A sharing miracle

Liberal Catholics have this weird fetish for saying that the miracle of the loaves and fishes/feeding of the multitude was actually a “sharing miracle”.  That is, Jesus didn’t actually make food multiply/appear out of nowhere; he just inspired people in the crowd to share what they already had, and it was enough for everybody.  (There are variations.  I went to college at the University of Illinois, which has a pretty orthodox Newman center, and their line was that there were two miracles:  sharing and multiplication of loaves and fishes.  Such a convoluted position can only be explained as a compromise between factions.  Liberals want their sharing story, and orthodox want what the evangelists actually wrote.)

This is such a bizarre claim to make, it must be a clue into the liberal Catholic mindset.  I mean, I understand that if you don’t believe in miracles, you’re not going to believe the gospel story as written.  But in that case, shouldn’t you just dismiss the whole thing as legend?  Why imagine that the feeding of the crowd happened in any way at all?  After all, the thousands gathering to listen to Jesus and get hungry is just a setup for the miracle.  And why make up something (the sharing) that’s not in the written narrative at all?  There’s a weird residue of inerrancy inside liberal Christians, that they dismiss most biblical narratives as legends fabricated centuries after the supposed events, and yet they insist on believing little details in these same narratives.  For example, every priest I’ve ever heard preach on this topic has belabored the point that Jesus had the leftovers collected–so don’t forget to reduce, reuse, recycle kids!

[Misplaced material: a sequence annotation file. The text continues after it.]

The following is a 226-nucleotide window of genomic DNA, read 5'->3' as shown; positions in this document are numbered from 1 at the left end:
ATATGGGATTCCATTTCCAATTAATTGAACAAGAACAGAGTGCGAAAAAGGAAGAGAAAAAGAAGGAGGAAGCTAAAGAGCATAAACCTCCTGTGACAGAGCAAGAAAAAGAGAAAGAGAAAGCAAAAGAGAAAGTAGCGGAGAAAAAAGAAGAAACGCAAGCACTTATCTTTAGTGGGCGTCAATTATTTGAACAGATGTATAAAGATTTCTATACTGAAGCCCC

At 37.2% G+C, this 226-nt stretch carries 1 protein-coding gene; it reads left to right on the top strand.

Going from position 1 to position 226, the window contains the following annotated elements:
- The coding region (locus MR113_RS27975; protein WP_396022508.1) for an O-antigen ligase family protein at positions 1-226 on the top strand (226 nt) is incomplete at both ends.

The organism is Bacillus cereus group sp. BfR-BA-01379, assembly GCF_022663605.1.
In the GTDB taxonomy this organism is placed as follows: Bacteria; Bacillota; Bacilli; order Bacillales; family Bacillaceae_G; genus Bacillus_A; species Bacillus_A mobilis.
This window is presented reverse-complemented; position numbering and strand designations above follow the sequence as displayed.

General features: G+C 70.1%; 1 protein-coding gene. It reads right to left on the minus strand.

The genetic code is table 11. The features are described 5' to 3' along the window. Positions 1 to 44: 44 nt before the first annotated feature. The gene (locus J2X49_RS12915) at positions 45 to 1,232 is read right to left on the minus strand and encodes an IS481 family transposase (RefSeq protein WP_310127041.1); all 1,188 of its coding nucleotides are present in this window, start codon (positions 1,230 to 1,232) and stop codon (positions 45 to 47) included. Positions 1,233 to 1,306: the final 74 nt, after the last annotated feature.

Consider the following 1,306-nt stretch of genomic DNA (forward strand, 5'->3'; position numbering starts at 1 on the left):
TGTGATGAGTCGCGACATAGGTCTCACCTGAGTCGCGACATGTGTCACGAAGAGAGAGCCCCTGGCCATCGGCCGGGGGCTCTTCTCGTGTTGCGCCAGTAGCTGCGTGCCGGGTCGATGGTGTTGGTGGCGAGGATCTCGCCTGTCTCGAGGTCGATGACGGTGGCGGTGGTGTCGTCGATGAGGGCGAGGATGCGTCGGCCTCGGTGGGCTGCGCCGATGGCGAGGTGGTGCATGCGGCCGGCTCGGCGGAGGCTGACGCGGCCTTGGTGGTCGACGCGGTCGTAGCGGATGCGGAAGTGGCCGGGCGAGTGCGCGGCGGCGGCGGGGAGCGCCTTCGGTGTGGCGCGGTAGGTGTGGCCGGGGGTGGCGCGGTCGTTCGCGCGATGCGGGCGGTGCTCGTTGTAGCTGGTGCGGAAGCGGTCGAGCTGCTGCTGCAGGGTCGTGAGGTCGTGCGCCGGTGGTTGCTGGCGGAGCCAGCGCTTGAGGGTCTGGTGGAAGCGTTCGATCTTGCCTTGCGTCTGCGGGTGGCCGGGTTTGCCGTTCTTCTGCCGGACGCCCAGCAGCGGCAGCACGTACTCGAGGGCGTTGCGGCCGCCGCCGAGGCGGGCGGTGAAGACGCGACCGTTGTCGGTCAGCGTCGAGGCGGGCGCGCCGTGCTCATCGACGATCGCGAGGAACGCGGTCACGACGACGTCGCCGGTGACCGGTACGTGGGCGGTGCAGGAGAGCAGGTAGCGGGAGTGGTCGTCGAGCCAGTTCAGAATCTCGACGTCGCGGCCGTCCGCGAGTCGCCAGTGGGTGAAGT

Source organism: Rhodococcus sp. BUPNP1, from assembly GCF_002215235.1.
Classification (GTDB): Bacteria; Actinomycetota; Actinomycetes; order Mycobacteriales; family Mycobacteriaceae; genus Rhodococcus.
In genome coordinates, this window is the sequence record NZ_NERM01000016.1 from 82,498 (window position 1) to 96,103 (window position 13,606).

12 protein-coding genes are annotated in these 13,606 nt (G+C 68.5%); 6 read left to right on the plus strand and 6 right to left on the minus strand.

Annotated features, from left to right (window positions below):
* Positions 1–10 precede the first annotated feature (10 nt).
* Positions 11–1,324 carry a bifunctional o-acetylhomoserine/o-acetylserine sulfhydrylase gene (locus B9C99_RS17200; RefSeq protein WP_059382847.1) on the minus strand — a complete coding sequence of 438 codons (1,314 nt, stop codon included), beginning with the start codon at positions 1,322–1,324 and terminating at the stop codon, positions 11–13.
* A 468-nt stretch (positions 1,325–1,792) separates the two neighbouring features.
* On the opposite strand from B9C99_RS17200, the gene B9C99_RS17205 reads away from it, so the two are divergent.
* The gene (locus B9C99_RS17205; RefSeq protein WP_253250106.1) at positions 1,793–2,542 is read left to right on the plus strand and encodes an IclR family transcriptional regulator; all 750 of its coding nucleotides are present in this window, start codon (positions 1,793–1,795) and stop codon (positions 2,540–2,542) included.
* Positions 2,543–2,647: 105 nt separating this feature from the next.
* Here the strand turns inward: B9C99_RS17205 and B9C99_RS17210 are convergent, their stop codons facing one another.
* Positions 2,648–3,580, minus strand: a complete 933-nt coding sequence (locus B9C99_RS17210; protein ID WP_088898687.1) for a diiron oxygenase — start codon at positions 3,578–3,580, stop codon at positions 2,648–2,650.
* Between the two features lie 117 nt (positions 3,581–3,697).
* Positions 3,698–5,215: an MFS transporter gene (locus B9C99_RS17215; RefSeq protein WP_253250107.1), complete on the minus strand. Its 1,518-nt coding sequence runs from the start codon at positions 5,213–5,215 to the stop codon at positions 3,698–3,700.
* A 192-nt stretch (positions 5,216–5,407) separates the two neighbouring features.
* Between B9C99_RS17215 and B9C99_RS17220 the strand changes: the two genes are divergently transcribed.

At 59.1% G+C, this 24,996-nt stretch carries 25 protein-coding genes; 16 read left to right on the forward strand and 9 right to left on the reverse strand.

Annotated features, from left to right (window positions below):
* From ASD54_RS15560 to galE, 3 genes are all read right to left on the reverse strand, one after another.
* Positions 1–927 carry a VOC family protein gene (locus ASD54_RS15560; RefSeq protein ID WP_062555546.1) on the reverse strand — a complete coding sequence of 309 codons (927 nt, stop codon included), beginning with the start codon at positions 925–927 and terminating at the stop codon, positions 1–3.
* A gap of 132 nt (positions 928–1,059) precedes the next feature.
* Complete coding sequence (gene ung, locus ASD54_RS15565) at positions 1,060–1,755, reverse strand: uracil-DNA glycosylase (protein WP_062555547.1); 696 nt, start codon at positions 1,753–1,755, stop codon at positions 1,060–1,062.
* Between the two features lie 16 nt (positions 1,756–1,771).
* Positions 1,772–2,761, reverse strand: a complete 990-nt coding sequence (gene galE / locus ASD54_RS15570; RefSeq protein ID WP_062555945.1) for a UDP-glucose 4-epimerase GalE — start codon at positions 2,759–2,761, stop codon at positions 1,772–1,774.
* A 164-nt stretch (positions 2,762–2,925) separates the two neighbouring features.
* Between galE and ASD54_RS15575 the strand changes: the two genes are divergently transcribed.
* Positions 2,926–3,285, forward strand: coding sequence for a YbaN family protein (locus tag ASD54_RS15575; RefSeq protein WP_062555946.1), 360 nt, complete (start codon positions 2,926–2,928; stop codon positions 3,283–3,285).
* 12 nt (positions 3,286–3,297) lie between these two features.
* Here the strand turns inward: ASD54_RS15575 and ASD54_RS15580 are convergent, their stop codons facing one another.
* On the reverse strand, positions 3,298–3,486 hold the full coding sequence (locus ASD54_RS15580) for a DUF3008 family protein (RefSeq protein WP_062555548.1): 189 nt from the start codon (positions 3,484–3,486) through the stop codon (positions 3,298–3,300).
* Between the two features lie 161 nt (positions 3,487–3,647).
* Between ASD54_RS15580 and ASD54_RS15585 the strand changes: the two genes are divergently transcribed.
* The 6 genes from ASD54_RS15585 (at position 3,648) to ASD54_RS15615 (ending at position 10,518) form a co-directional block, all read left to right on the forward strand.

The whole sharing thing doesn’t make sense anyway.  We must believe either that most people brought enough for themselves to eat, which would mean very little sharing took place, or that a minority of people brought ridiculously more than they could possibly eat, so that there were leftovers even after sharing with everyone else, which makes no sense at all.

Or actually it does, if you’re a liberal Catholic.  These guys are all socialists.  They think that sharing makes stuff appear out of nowhere.

100 Responses

  1. I don’t think I’ve ever heard the collection of the scraps turned into a point about recycling – when it’s been mentioned at all in preaching that I’ve heard, it’s been connected to the care we take with particles of the Blessed Sacrament, “ne pereant”. I don’t think I live in an area known for particularly good preaching, either.

  2. […] A sharing miracle […]

  3. The main Gospel message must not have been “share”, “feed the poor”, etc. or else Jesus would have worked sharing food miracles, clothing bums miracles and housing the homeless miracles constantly and everywhere he went. As God he could have done these things.

    The message must be about something else.

  4. Peasant,